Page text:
On a rainy day we traveled 50 miles south of our RV park on Blue Mesa Reservoir to visit Lake City deep in the San Juan mountains. It is a few miles east of Silverton via either Engineer or Cinnamon passes. The town was reached by a Denver & Rio Grande branch but the rails were torn out long ago.
One of Lake City’s dubious claims to fame is that the Alferd Packer cannibalism case began here. Mr. Packer has signed his first name both Alfred and Alferd, perhaps depending on his mood. Alfred is on this birth record, and Alferd was tattooed on his arm. I will use Alferd here.
He was born in 1842. In 1873 he agreed to guide 5 prospectors from Utah to Los Pintos Indian Agency in Colorado. Although warned by no less than Chief Ouray when his party was near Montrose CO not to enter the San Juan mountains in the winter, Alferd led them there anyway. They became lost near present day Lake City (which not exist in 1874). The party experienced severe weather and ran out of supplies. Only Alferd Packer survived. In the spring the bodies of his companions were found, with signs of their having been murdered and eaten. Alferd was arrested and jailed in Saguache. Before he could be tried, he escaped and was on the loose for 9 years.
Alferd’s first jury trial was in this courthouse in Lake City. It is the oldest courthouse in use in Colorado. The courtroom is on the second floor. He was convicted of 5 murders and sentenced to hang.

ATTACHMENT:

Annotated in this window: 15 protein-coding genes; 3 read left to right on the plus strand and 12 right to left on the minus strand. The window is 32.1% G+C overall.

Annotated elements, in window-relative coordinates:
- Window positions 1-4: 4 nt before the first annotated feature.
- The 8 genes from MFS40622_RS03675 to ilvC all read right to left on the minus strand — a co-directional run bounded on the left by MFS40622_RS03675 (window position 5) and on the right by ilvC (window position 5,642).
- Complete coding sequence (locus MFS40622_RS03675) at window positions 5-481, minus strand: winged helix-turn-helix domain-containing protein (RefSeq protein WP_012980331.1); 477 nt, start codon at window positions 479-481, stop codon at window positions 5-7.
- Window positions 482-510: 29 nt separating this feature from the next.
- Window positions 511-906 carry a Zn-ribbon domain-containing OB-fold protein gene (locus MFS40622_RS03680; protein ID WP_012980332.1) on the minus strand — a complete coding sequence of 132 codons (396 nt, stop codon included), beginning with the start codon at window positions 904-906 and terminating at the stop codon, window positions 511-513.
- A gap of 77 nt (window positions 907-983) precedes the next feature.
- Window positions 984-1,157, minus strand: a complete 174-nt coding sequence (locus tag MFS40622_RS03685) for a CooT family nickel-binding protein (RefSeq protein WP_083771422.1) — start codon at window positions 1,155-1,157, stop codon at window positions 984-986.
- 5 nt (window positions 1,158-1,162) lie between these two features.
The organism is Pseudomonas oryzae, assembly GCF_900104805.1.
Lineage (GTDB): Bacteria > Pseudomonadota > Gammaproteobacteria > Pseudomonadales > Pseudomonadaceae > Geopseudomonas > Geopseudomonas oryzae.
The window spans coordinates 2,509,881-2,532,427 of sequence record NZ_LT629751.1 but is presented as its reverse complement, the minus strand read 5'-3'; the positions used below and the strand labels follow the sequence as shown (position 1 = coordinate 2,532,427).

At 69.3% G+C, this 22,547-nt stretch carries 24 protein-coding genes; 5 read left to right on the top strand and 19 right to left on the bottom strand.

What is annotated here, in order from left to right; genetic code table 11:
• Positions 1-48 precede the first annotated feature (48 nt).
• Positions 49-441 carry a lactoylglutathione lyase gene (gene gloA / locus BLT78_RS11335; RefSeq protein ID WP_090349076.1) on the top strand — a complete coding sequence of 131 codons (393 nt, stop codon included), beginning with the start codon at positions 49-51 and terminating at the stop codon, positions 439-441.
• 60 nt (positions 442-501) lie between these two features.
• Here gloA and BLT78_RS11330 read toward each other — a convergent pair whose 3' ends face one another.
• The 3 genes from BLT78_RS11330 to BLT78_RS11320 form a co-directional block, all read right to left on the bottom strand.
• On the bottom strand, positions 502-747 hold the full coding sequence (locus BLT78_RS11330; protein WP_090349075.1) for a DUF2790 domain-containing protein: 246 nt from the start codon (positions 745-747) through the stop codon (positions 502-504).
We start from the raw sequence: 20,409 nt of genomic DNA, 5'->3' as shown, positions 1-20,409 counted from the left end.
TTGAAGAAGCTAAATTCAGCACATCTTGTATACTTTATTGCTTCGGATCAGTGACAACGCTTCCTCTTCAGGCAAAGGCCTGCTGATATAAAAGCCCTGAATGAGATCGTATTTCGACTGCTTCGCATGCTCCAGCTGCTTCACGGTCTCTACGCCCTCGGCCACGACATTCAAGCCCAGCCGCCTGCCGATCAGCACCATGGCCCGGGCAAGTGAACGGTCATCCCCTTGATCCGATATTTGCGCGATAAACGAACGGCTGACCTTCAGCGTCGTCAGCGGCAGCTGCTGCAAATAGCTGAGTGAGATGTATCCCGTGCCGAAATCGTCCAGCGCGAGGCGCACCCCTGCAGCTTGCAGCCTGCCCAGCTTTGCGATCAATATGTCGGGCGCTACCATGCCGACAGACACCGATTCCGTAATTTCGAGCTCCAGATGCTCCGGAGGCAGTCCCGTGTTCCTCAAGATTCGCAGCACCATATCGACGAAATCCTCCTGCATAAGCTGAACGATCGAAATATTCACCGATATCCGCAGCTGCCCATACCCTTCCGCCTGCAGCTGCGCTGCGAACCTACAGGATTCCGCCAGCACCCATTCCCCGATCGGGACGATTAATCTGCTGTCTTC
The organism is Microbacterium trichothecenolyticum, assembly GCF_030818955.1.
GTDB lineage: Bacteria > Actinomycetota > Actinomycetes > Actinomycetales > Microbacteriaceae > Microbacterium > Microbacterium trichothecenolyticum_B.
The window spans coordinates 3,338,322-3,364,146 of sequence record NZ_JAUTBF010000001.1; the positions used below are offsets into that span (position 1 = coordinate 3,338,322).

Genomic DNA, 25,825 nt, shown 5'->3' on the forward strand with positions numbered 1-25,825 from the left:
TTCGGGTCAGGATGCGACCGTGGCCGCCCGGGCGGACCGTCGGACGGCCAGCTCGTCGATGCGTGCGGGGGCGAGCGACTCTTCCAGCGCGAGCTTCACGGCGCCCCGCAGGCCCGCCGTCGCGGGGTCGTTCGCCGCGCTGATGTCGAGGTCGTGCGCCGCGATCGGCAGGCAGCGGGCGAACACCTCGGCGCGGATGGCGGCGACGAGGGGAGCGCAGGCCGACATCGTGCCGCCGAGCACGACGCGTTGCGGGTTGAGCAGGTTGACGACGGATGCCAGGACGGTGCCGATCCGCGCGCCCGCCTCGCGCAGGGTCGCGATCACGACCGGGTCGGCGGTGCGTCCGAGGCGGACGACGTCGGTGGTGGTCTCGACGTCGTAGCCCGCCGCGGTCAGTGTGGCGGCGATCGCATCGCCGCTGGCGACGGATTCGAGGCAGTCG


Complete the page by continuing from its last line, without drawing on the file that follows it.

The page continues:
This sign in the courthouse explains the story and has a time line of events of Alferd’s life.
This is the courtroom in which Alferd was tried the first time. It is still in use.
The courtroom had on display two nice Elk mounts (6 x 6).
This account appears at the site of the “massacre”. Alferd’s death sentence was set aside on appeal, and upon retrial in 1886 in Gunnison after a change of venue, he again was convicted but this time of 5 manslaughters and sentenced to 40 years at the Canon City penitentiary. After serving 15 years he was paroled in 1901 and lived in the Denver area until he died in 1907.
This is the memorial site at the place of the camp about 5 miles outside Lake City. The bones of all of the victims are buried here. They were studied by forensic anthropologists in 1989, and other studies were made in 1994 and 2000. They concluded that the bodies indeed were cannibalized and that they had died violent deaths.. There was some evidence to support Alferd’s defense that another member of the group killed the remaining members while Alferd was away from camp and that upon his return Alferd shot him in self defense.
This plaque names the victims buried there.
Alferd is memorialized at the cafe on the University of Colorado campus in Boulder. It is named Alferd Packer Grill - Have a Friend For Lunch. Another sign was in the grill for a while reading The Alferd Packer Memorial Grill with a motto: “Serve All Mankind”. Another account was that the motto was Serving All Mankind Since 1874.
A book is available on Amazon titled Alferd Packer’s Wilderness Cookbook in which the author goes into detail abut Alferd and gives a few recipes.
Fall colors were nearing their height around Lake City.
This store is a popular stop for 4 wheelers driving the Alpine Loop from Silverton over Engineer or Cinnamon passes to Lake City.
How long has it been since you have seen a soda fountain like this? It is inside the store shown above.
Yes, a bank actually does business in this quaint building.
And here is a bar named for Alferd.
On the way back from Lake City we saw this area of changing colors ranging from green, to yellow green, to yellow, to nearly orange.